Israel advocates are now turning their attention to universities.
How has Israel been involved in defining antisemitism?
For decades, Israeli officials and diplomats have deployed a strategy of equating anti-Zionism with antisemitism in an attempt to discredit critics and opponents of Israel generally, as well as to prevent Palestinians from legitimately being able to identify the source of their dispossession and continued oppression. Israeli officials call anti-Zionism ‘the new antisemitism’, and over time they have become accustomed to simply substituting the term anti-Zionism with antisemitism. As a result, today, when Israel advocates say ‘antisemitism’, they very often mean anti-Zionism rather than the malicious intolerance or hatred of Jews.
‘The concept contains the radical notion that to warrant the charge of antisemitism, it is sufficient to hold any view ranging from criticism of the policies of the current Israeli government to denial that Israel has the right to exist as a state, without having to subscribe to any of those things which historians have traditionally regarded as making up an antisemitic view: hatred of Jews per se, belief in a worldwide Jewish conspiracy, belief that Jews generated communism and control capitalism, belief that Jews are racially inferior and so on.’
‘Given that the definition of the ‘new antisemitism’ is fundamentally incompatible with any definition relying on elements which historians accept make up an antisemitic view, for anyone who agrees with the definition of the ‘new antisemitism’ it’s but a short step to conclude that it replaces all previous definitions and then further to argue that no other kind of antisemitism exists.’
Lerman has suggested that ‘the new antisemitism’ dates back at least to the 1970s, and that ‘in the writings of many of the “new antisemitism” theorists and propagandists, as well as in political and communal support for some Jewish communal leaders, columnists and clergy, there is a confrontational and racialised approach towards Muslims and Islam’.
The early 1970s did see a rise in the uses of ‘the new antisemitism’ as a political tool by Israeli officials, who were using it alongside the Red-Green Alliance conspiracy theory to suggest that the New Left and Muslims (or sometimes Arabs) posed a generalised threat to Jews.
Israel’s foreign minister Abba Eban said in a 1972 speech (published by the American Jewish Congress the following year), for example: ‘One of the chief tasks of any dialogue with the Gentile world is to prove that the distinction between antisemitism and anti-Zionism is not a distinction at all. Anti-Zionism is merely the new antisemitism’.
But despite this escalation in the 1970s, both the anti-Arab racism and Islamophobia at the heart of ‘the new antisemitism’ stretch back much further. Zionist organisations in the US, such as the Anti-Defamation League, were surveilling Arab-American civil rights groups – and reporting their legitimate activities to the FBI – under the same conceptual premises that underpin ‘the new antisemitism’ as early as 1946, before the State of Israel existed.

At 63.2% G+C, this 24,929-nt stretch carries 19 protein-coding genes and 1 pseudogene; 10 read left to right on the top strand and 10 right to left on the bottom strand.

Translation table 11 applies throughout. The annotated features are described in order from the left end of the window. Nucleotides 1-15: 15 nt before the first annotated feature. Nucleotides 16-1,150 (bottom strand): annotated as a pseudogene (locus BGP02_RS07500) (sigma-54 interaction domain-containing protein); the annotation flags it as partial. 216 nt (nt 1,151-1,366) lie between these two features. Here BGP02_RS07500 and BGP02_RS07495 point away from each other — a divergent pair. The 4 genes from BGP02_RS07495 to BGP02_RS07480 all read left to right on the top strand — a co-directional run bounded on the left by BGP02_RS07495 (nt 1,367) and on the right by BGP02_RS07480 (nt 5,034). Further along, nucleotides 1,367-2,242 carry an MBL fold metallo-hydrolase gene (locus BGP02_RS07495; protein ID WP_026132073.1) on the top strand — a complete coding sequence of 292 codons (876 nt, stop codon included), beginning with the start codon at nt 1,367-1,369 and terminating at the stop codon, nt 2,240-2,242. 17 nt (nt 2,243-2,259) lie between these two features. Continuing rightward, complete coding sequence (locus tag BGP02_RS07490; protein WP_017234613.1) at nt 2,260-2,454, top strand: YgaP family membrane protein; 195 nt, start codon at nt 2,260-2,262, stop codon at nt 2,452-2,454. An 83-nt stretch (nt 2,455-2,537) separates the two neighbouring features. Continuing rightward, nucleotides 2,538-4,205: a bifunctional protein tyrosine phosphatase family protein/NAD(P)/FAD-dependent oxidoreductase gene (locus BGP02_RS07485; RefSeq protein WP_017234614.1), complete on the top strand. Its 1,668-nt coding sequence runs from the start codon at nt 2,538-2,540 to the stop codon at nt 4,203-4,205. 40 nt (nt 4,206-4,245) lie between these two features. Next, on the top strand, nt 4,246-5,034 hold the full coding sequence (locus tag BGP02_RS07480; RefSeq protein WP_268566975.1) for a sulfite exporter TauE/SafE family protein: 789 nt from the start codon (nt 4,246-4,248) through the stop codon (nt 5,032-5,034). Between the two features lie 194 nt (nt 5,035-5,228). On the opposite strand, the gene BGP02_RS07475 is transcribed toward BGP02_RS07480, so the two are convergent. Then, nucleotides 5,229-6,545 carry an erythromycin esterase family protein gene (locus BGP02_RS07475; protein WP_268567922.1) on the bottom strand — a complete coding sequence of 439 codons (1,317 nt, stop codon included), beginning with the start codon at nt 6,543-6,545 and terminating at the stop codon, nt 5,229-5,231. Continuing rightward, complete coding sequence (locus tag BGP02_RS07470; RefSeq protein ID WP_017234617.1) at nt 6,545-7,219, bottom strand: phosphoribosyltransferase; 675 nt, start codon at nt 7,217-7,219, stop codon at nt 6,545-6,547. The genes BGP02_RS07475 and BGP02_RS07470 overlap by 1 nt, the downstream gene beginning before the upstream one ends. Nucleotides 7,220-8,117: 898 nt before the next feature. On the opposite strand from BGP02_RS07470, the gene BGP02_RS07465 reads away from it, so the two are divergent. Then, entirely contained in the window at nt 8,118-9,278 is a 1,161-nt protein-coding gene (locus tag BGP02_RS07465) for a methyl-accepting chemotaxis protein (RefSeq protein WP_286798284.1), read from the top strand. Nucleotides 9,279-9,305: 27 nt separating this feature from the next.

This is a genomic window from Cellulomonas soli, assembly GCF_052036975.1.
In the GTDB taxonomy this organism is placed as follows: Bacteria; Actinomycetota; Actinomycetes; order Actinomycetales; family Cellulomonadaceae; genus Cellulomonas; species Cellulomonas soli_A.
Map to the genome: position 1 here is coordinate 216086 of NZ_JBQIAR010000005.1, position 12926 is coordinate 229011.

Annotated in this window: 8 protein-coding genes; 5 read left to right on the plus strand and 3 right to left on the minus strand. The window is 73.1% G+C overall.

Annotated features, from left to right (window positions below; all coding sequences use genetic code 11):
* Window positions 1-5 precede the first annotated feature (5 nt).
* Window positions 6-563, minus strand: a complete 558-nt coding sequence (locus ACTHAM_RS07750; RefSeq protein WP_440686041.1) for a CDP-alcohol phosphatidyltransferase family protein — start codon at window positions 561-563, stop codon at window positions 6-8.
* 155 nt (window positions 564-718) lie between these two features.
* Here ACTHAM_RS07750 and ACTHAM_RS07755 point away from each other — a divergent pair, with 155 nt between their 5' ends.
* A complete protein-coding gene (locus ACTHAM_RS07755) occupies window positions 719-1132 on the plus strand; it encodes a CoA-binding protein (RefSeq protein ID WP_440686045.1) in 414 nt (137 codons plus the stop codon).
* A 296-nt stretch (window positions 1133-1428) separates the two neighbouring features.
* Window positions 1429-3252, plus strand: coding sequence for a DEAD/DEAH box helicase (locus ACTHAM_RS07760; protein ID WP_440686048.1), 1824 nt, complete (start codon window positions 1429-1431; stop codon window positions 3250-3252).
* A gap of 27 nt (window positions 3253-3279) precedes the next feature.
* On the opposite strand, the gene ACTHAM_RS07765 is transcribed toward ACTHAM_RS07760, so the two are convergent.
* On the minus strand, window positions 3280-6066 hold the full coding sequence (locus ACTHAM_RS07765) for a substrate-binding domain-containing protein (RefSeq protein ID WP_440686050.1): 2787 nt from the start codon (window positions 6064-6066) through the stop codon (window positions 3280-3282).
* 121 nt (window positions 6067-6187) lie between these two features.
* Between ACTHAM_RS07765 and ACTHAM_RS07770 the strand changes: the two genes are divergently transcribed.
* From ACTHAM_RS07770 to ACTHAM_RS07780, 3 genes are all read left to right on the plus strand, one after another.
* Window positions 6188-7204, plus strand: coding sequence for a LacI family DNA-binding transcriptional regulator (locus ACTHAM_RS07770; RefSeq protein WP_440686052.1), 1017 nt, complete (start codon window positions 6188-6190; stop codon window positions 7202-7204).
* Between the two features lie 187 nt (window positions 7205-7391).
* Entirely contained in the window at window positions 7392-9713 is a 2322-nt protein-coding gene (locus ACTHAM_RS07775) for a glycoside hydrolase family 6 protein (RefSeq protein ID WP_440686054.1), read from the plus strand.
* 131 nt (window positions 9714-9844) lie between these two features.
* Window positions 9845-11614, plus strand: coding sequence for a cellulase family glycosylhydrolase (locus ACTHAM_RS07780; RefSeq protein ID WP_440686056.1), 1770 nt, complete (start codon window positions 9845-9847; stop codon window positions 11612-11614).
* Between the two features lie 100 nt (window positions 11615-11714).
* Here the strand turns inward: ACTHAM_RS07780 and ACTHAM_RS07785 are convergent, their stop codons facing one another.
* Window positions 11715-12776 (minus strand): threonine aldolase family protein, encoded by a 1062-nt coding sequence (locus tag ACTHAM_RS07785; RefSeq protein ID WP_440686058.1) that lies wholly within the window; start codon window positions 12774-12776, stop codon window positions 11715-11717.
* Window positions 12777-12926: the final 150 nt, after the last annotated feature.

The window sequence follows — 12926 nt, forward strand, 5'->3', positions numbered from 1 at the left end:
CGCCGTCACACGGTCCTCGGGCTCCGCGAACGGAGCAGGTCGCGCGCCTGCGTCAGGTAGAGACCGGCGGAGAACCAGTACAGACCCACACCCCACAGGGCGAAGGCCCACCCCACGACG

In On Antisemitism: Solidarity and the Struggle for Justice, Lerman argues that the Israeli government line expressed in the 1970s gradually superseded the previously more diverse views among Jewish communal organisations on how to monitor, record and analyse antisemitism, as well as the purpose of such monitoring.
‘What started organically, therefore, morphed into a planned campaign to create a coalition of mostly Jewish activist academics, pro-Israel and national representative bodies in the Jewish Diaspora, and the aforementioned major American Jewish organisations to take the discussions in an increasingly political and ideological direction, linking anti-Zionism and antisemitism ever more closely.’
‘A key player in and growing influence on this campaign was the Israeli government, pursuing a new policy since the late 1980s, through its then-recently-established Monitoring Forum on Anti-Semitism. The policy aimed at establishing Israeli hegemony over the monitoring and combating of antisemitism by Jewish groups worldwide. This was coordinated and mostly implemented by Mossad representatives working out of Israeli embassies. The policy served to bind Diaspora communities more closely to Israel, their self-appointed “defender against external threats”; to promote Zionist immigration by using highly problematic data on antisemitic manifestations to stress the fragility of Diaspora Jewish communities; and to portray Israel as equally in the firing line of antisemitic attack by increasingly linking criticism of Israeli policy with antisemitism.’
‘I had close personal experience of the role the Mossad played in establishing Israeli hegemony over the monitoring and combating of antisemitism. While I was director of the Institute of Jewish Affairs (IJA) and its successor, the Institute for Jewish Policy Research (JPR) in the 1990s, I founded and was principal editor of the annual Antisemitism World Report, the first objective, independent, country-by-country survey of antisemitism worldwide. The London Mossad representative dealing with antisemitism made it clear to me that they were very unhappy about our independent operation and then tried to pressure us into either ceasing publication or merging our report with one that the then-new Project for the Study of Antisemitism at Tel Aviv University, headed by Professor Dina Porat and part-financed by the Mossad, was beginning to produce. I vigorously resisted the pressure, as I recalled in my book, The Making and Unmaking of a Zionist: “I tried to persuade the Israelis to allow us to operate without interference, but was given short shrift by the Mossad representative at the Israeli embassy in London and by the Israel ambassador [Moshe Raviv] himself,” with whom I had met, together with the chairman of the IJA, to discuss the matter in 1994.’